shows how this policy prohibits adoption.

> A policy such as this could set a precedent for significantly more

> (well-intentioned, but) disastrous use-cases for the RPKI.

<sarcasm> well, if you want to do proper root cause analysis, we should
simply decommission the RPKI to protect ourselves from it ..!
but that’s not likely to happen. otoh, what if this policy sparks
better, and more defined use cases (ie. the counter of what you write).
neither of us has a crystal ball, mark, and so, we should stick to the
discussion of _this_ policy.

which roughly equates to: what’s bad about having unallocated space
be marked as AS0?

> I'd err on the side of avoiding situations where centralized control

> of gratuitous blackouts of part or all of the Internet, on purpose or

> by mistake, are not given roots to emerge. Keeping the genie in the

> bottle is, for me, far better than thinking you can cage it once it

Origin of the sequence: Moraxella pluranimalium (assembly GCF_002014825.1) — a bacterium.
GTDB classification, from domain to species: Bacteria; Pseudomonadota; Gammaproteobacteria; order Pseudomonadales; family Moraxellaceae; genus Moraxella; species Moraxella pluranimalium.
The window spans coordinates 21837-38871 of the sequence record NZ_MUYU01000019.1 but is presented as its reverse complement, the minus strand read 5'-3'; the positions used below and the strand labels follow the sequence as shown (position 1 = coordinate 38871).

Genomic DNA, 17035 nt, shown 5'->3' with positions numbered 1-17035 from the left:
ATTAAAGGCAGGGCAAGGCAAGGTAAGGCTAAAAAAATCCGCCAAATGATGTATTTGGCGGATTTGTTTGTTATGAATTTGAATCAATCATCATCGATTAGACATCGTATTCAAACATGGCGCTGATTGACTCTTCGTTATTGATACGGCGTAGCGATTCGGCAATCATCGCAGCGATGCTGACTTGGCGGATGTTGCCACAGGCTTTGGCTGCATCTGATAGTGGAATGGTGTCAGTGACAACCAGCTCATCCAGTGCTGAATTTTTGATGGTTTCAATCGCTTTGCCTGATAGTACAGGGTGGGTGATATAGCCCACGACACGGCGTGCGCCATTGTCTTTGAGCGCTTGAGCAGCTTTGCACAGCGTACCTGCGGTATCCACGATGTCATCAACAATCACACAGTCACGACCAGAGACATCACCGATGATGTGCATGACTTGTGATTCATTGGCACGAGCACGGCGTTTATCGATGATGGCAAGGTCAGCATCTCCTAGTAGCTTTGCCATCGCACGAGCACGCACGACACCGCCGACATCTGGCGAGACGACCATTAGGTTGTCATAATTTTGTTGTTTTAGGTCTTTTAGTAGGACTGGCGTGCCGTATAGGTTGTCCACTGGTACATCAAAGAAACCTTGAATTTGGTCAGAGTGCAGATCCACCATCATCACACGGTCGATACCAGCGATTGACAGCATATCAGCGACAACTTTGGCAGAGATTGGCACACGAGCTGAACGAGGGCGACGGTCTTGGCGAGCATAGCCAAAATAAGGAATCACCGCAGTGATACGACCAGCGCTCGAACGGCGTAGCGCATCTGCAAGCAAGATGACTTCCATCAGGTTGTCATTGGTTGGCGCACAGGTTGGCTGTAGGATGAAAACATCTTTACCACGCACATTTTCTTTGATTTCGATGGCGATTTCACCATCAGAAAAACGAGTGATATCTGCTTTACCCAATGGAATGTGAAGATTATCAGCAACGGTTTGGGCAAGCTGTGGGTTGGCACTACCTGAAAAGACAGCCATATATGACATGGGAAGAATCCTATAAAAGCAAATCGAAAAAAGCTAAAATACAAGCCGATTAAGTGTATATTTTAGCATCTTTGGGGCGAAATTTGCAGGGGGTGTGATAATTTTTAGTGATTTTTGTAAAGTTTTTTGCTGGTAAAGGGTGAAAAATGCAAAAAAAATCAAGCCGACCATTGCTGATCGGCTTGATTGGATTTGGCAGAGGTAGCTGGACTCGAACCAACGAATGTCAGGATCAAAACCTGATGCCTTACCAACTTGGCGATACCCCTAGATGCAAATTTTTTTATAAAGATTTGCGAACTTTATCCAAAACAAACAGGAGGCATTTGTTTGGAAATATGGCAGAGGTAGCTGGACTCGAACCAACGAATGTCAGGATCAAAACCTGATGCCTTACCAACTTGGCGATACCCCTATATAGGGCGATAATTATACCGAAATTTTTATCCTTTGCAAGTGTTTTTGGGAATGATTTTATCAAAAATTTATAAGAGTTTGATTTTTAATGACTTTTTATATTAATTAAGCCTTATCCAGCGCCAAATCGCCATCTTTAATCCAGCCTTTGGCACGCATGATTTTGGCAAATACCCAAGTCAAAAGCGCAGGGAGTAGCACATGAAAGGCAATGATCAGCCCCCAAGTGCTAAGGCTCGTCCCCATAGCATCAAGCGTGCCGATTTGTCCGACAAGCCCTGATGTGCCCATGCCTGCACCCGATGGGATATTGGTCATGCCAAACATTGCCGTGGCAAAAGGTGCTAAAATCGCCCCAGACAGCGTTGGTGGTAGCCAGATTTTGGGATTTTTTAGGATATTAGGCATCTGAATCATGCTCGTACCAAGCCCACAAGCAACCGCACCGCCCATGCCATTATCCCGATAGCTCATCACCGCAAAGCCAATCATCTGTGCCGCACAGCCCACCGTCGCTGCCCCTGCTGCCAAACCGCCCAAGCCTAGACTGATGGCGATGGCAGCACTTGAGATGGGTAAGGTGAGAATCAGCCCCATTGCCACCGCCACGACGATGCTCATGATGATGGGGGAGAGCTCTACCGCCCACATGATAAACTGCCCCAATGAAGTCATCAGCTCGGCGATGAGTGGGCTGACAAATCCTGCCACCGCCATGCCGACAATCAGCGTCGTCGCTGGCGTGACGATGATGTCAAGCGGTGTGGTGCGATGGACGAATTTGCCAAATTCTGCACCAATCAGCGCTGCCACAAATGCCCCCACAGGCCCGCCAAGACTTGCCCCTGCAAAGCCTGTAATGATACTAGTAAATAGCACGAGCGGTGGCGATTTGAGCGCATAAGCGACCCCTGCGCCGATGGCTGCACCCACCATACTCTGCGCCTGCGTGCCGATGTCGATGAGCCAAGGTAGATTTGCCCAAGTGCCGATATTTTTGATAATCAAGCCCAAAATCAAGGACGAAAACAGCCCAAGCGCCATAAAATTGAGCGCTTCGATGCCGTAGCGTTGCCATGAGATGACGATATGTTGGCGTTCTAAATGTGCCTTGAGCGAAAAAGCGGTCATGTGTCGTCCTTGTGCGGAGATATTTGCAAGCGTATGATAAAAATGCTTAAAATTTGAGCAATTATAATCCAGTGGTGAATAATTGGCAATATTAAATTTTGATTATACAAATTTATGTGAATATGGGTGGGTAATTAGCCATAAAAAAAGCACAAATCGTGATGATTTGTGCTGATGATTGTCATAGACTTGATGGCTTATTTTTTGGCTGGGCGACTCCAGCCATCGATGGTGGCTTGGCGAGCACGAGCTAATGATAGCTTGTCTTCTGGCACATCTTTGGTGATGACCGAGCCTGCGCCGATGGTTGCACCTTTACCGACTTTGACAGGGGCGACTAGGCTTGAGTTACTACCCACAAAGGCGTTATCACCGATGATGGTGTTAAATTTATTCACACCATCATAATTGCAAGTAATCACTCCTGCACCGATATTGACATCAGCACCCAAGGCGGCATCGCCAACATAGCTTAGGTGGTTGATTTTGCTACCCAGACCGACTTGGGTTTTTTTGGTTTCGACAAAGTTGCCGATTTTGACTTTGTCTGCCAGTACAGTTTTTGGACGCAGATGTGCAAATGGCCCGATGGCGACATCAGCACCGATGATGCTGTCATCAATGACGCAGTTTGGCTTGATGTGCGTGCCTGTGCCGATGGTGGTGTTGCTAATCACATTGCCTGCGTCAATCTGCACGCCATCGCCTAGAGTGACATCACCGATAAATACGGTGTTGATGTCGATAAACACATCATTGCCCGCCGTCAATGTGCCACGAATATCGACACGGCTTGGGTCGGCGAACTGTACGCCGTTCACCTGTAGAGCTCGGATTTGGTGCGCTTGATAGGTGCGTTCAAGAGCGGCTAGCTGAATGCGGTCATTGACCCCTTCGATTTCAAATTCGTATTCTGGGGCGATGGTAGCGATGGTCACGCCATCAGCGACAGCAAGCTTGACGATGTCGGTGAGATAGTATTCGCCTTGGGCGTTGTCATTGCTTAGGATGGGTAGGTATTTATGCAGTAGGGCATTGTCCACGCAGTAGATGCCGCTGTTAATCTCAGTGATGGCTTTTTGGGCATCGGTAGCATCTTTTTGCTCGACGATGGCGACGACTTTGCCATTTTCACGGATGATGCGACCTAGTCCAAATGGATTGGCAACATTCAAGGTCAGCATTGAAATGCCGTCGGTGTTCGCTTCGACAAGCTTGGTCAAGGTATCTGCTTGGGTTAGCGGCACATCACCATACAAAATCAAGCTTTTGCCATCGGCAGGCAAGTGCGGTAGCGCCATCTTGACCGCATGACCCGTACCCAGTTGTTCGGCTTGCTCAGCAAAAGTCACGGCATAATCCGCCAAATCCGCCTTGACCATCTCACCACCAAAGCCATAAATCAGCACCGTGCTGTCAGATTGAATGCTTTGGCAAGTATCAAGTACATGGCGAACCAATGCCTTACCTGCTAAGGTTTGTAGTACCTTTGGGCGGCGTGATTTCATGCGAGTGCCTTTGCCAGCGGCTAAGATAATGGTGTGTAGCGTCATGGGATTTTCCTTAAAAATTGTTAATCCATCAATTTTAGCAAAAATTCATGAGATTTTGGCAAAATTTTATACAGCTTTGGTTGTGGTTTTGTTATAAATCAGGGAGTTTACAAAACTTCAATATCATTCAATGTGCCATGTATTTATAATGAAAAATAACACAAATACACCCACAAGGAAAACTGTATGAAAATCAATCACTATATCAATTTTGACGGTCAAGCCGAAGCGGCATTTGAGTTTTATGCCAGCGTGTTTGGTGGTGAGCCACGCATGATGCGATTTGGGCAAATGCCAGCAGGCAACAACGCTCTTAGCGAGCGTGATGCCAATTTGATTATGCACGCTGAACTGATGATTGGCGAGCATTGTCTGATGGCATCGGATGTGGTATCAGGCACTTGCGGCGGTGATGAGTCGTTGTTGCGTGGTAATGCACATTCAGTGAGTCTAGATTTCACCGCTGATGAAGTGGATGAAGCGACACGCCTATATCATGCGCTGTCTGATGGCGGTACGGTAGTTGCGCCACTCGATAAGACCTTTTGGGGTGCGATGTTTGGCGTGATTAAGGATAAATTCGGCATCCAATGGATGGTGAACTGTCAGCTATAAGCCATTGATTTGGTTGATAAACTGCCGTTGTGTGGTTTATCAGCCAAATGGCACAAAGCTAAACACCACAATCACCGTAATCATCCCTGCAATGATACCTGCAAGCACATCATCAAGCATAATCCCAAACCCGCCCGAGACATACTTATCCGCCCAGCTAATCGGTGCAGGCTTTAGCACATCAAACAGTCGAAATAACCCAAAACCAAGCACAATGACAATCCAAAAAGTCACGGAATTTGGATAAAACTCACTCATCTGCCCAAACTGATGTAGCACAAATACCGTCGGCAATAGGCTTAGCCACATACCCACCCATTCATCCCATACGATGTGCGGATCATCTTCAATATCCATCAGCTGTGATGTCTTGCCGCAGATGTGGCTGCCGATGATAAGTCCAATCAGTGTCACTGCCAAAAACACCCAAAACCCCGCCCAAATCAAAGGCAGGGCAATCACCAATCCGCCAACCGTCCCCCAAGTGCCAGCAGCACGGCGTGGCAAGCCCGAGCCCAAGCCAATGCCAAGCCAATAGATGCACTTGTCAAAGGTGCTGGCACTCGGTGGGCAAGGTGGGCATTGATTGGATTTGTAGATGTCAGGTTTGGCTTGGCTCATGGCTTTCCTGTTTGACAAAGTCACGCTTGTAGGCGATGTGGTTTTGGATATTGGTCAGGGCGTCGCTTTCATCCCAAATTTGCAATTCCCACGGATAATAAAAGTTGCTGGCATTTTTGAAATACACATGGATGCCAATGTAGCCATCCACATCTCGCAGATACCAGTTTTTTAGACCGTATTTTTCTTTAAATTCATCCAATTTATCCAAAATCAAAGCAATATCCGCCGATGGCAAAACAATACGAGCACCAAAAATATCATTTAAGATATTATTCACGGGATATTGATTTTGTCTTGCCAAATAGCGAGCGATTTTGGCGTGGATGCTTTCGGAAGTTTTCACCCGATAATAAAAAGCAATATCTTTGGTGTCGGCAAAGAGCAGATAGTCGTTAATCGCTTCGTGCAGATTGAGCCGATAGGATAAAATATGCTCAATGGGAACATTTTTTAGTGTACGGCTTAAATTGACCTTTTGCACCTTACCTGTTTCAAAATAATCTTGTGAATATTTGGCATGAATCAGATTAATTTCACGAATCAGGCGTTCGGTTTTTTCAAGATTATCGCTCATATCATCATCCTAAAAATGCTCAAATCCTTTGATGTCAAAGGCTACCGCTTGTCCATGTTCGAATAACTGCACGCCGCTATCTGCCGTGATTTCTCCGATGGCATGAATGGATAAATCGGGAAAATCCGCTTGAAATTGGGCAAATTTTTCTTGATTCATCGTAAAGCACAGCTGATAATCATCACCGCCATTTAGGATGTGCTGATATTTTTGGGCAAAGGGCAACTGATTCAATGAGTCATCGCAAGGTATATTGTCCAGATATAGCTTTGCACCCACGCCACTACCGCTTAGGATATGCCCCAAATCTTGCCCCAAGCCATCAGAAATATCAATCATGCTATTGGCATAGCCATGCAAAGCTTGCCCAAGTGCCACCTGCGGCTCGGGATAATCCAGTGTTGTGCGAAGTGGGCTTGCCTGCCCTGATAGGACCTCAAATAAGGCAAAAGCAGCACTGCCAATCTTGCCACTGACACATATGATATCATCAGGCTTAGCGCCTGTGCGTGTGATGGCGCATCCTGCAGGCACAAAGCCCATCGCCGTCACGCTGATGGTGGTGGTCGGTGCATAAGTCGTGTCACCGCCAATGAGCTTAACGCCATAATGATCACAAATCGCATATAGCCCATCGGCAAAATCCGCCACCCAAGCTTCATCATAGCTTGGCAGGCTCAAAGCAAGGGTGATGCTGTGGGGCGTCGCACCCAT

> has been set free.

again - and i feel like i’m on repeat here - this policy doesn’t do

> AS0 is unlikely to help me stop paying the annual subscription for my

> anti-spam and anti-virus system. If there is some other practical

> problem - for which a solution currently does not exist - that this

> policy proposal is looking to fix, I'd be most obliged to hear it.

> Thanks.

this is a specious argument. you’re saying that because there is
_one_ particular way of doing this, we should not have another. i
can’t agree with that. i’d prefer to equip people with sufficient
and varied tools such that they could choose to use what they themselves
want to. preferably after some education :-) some tools may require
more working parts than others (eg. anti-spam is not trivial); and some
people may opt to use all/none of them. it’s not my place to say what
tool someone should use. and that’s what i see this policy as - an
optional tool that someone could opt use. it’s clear that you, ben,
and job don’t want to, and that’s fine. but frank, jordi, and
ferdinand, do want the option to.

our job here isn’t to tell frank that he can’t use it just because
you don’t want to. our job is to help provide afrinic with a
framework for making the information available to frank in a safe, and
predicable manner.